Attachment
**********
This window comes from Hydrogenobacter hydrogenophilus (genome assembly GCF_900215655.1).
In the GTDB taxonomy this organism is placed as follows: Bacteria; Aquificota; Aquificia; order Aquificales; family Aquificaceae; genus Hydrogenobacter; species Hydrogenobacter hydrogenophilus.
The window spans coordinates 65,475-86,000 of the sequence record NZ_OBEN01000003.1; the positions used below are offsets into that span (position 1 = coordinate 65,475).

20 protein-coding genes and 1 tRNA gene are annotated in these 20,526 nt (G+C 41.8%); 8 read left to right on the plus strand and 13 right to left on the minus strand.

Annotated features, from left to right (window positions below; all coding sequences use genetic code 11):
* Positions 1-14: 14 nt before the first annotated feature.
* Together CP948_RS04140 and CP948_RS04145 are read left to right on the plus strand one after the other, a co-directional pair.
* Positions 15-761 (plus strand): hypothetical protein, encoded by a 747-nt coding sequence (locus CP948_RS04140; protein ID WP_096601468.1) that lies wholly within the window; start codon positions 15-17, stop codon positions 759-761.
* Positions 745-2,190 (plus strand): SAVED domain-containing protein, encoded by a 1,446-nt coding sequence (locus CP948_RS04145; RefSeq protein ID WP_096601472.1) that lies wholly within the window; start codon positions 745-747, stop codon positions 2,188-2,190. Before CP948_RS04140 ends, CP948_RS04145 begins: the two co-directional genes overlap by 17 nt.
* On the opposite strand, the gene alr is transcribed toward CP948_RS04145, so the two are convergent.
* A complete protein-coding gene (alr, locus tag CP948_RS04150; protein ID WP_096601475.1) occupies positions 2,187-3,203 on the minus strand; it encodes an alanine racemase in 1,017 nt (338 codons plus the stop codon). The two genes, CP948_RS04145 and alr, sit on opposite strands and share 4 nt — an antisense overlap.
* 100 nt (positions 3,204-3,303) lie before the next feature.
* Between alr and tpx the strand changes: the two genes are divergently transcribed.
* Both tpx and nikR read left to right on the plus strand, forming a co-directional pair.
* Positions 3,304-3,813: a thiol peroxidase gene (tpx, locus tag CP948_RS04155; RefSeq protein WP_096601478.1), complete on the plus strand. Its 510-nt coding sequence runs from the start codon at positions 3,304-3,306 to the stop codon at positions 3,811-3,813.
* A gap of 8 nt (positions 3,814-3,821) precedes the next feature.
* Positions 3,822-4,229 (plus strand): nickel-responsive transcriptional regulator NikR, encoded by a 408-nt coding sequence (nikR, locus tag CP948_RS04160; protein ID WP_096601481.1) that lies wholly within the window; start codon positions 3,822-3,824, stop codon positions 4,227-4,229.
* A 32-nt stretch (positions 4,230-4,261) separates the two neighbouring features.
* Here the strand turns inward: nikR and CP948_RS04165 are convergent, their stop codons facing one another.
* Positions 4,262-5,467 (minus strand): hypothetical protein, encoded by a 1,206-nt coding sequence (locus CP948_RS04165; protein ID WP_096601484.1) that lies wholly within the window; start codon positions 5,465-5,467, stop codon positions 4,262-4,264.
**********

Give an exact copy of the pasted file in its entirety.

This window comes from Hydrogenobacter hydrogenophilus (genome assembly GCF_900215655.1).
In the GTDB taxonomy this organism is placed as follows: Bacteria; Aquificota; Aquificia; order Aquificales; family Aquificaceae; genus Hydrogenobacter; species Hydrogenobacter hydrogenophilus.
The window spans coordinates 65,475-86,000 of the sequence record NZ_OBEN01000003.1; the positions used below are offsets into that span (position 1 = coordinate 65,475).

20 protein-coding genes and 1 tRNA gene are annotated in these 20,526 nt (G+C 41.8%); 8 read left to right on the plus strand and 13 right to left on the minus strand.

Annotated features, from left to right (window positions below; all coding sequences use genetic code 11):
* Positions 1-14: 14 nt before the first annotated feature.
* Together CP948_RS04140 and CP948_RS04145 are read left to right on the plus strand one after the other, a co-directional pair.
* Positions 15-761 (plus strand): hypothetical protein, encoded by a 747-nt coding sequence (locus CP948_RS04140; protein ID WP_096601468.1) that lies wholly within the window; start codon positions 15-17, stop codon positions 759-761.
* Positions 745-2,190 (plus strand): SAVED domain-containing protein, encoded by a 1,446-nt coding sequence (locus CP948_RS04145; RefSeq protein ID WP_096601472.1) that lies wholly within the window; start codon positions 745-747, stop codon positions 2,188-2,190. Before CP948_RS04140 ends, CP948_RS04145 begins: the two co-directional genes overlap by 17 nt.
* On the opposite strand, the gene alr is transcribed toward CP948_RS04145, so the two are convergent.
* A complete protein-coding gene (alr, locus tag CP948_RS04150; protein ID WP_096601475.1) occupies positions 2,187-3,203 on the minus strand; it encodes an alanine racemase in 1,017 nt (338 codons plus the stop codon). The two genes, CP948_RS04145 and alr, sit on opposite strands and share 4 nt — an antisense overlap.
* 100 nt (positions 3,204-3,303) lie before the next feature.
* Between alr and tpx the strand changes: the two genes are divergently transcribed.
* Both tpx and nikR read left to right on the plus strand, forming a co-directional pair.
* Positions 3,304-3,813: a thiol peroxidase gene (tpx, locus tag CP948_RS04155; RefSeq protein WP_096601478.1), complete on the plus strand. Its 510-nt coding sequence runs from the start codon at positions 3,304-3,306 to the stop codon at positions 3,811-3,813.
* A gap of 8 nt (positions 3,814-3,821) precedes the next feature.
* Positions 3,822-4,229 (plus strand): nickel-responsive transcriptional regulator NikR, encoded by a 408-nt coding sequence (nikR, locus tag CP948_RS04160; protein ID WP_096601481.1) that lies wholly within the window; start codon positions 3,822-3,824, stop codon positions 4,227-4,229.
* A 32-nt stretch (positions 4,230-4,261) separates the two neighbouring features.
* Here the strand turns inward: nikR and CP948_RS04165 are convergent, their stop codons facing one another.
* Positions 4,262-5,467 (minus strand): hypothetical protein, encoded by a 1,206-nt coding sequence (locus CP948_RS04165; protein ID WP_096601484.1) that lies wholly within the window; start codon positions 5,465-5,467, stop codon positions 4,262-4,264.